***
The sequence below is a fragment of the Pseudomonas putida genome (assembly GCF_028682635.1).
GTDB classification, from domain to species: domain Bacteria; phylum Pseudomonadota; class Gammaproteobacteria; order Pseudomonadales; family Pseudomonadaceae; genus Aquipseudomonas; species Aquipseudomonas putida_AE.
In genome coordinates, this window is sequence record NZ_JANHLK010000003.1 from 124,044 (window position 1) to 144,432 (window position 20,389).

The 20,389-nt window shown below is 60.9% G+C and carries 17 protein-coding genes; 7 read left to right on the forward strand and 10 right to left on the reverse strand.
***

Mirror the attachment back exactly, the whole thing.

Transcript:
The sequence below is a fragment of the Pseudomonas putida genome (assembly GCF_028682635.1).
GTDB classification, from domain to species: domain Bacteria; phylum Pseudomonadota; class Gammaproteobacteria; order Pseudomonadales; family Pseudomonadaceae; genus Aquipseudomonas; species Aquipseudomonas putida_AE.
In genome coordinates, this window is sequence record NZ_JANHLK010000003.1 from 124,044 (window position 1) to 144,432 (window position 20,389).

The 20,389-nt window shown below is 60.9% G+C and carries 17 protein-coding genes; 7 read left to right on the forward strand and 10 right to left on the reverse strand.